Known as “diamonds of the kitchen” truffles have been a sought after delicacy since the days of the Assyrians as far back as 2000 BC and later by the Ancient Greeks and Romans. These days a little hilltop town in Tuscany produces some of the most valuable truffles in Italy and its annual white truffle festival draws connoisseurs from around the world. If you’re a foodie, here’s why you need to make a bee line straight for San Miniato!
Perched atop 3 small hills in central Tuscany, San Miniato sits at an historically strategic crossroad between the Pisa to Florence and Lucca to Siena roads, dominating the lower Arno Valley below. The comune’s hillsides provide a perfect spot for the elusive Tuber magnatum pico white truffle to flourish as its shaded woods are home to the oak, chestnut, lime and poplar trees essential for symbiotic truffle growth. And today this pristine natural habitat is world famous for its pungently perfumed truffles, the food of gods.
Hunted from September to December the white truffle is extremely elusive and hard to find. The tubers are impossible to spot by sight as they grow a few centimeters underground so truffle hunters use trained dogs to sniff out their earthy aroma, rewarding them with treats for each truffle they find. And it’s this scarcity, together with an extremely hot and dry Italian summer this year and the short hunting season, that makes the delicious white truffle the undisputed star of the show at the annual San Miniato festival as its perfume permeates throughout the town.
San Miniato opens its doors to truffle gourmets over four winter weekends between November and December. Visitors arrive from around the world to peruse stalls bursting with mouth-watering local produce. And obviously you can buy fresh truffles paying anything from €100 for a little one to several thousand euros depending on the weight. Or you can browse the truffle infused products and still get your truffle hit without breaking the bank!
The town brims with truffle cheese, truffle cream, truffle oil, truffle salt, truffle salame, truffle paste and even truffle lard.
And you can also appreciate the best of the best that Tuscany has to offer in prosciutto, pasta, pickles, salame, olives, bread, sausages, oils, chocolate, flavoured wafers, chestnuts and, of course, wine! Trust me, you’re bound to find something. And most producers are happy to give little samples to whet your appetite so what are you waiting for?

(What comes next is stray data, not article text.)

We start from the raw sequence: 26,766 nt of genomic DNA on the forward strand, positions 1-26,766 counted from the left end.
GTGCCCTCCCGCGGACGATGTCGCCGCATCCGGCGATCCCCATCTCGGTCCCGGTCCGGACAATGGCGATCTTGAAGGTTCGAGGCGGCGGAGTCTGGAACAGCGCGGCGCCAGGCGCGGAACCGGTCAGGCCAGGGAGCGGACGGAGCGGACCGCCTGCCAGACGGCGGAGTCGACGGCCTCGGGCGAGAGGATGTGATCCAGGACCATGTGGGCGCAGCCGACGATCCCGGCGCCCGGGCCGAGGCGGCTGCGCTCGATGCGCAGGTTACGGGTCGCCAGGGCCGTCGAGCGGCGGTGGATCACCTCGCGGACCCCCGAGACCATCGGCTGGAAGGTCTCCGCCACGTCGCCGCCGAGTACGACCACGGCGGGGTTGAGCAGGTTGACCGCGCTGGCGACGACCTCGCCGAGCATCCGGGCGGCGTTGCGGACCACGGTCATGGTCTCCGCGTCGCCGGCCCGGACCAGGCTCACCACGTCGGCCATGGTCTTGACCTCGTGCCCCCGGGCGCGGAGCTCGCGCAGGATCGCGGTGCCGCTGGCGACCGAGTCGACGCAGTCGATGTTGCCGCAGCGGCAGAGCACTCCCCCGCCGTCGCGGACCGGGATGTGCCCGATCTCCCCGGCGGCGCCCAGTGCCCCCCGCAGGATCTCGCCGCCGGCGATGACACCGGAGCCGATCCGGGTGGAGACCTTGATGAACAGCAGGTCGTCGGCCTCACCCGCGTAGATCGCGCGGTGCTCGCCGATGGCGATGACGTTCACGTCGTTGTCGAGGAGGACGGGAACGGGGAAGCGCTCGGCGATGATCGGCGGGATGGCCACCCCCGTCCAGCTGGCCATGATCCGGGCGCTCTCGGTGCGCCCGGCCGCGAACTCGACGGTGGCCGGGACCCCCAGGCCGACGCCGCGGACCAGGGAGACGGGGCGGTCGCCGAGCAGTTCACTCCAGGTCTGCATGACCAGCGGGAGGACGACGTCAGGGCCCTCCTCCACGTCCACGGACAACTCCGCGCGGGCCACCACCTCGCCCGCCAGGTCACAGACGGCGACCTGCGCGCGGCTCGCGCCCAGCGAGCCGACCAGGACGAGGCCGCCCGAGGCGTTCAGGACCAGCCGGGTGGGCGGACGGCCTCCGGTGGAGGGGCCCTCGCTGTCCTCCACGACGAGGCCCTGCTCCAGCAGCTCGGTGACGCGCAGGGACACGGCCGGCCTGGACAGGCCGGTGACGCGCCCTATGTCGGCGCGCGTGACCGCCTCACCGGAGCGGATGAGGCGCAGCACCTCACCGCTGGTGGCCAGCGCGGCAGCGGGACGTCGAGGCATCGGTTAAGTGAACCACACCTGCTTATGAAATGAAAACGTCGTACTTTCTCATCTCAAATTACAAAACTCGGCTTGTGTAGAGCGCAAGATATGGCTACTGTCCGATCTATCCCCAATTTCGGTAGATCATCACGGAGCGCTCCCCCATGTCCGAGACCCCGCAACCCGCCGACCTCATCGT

But it’s the truffles that everyone comes for. They’re a perfect addition to pasta, meat, grated over a dish or to subtly enhance a sauce. Needless to say you won’t come away empty handed or hungry!
So there you have it! The 45th white truffle festival runs for four winter weekends in San Miniato, Tuscany, opening Saturday 14th November and ending on Sunday 6th December 2015 so you still have plenty of time still to sample this year’s truffle harvest. How do you like your truffles? Grated, sliced, in a sauce or infusing a mature cheese? Leave me a comment with your favourite recipes and don’t worry, if you don’t make it this time there is always next year!
San Miniato festival website here
Dates – The 45th white truffle festival runs for four weekends in 2015 as below
Saturday 14th & Sunday 15th November
Saturday 21st & Sunday 22nd November
Saturday 28th & Sunday 29th November
Saturday 5th & Sunday 6th December 2015
Six fascinating facts about truffles
- Truffles are a type of mushroom or fungi that grow under the surface of the soil, usually close to tree roots.
- There are around 30 different types of truffles in Italy but only a handful are edible to take care!
- Truffles will only grow in woods where there are certain specific species of trees including oak and poplars. The truffles form a symbiotic relationship with the trees and would not grow without them.
- The San Miniato white truffle season runs from September to December but other types of truffle can be hunted at different times of the year.
- Truffle prices can vary greatly from year depending on weather conditions, rainfall, summer temperatures and hunt success.
- A truffle’s flavour depends on its moistness and freshness. Truffles lose their flavour after just a few days as they dry out so always buy fresh to get the best quality and flavour.
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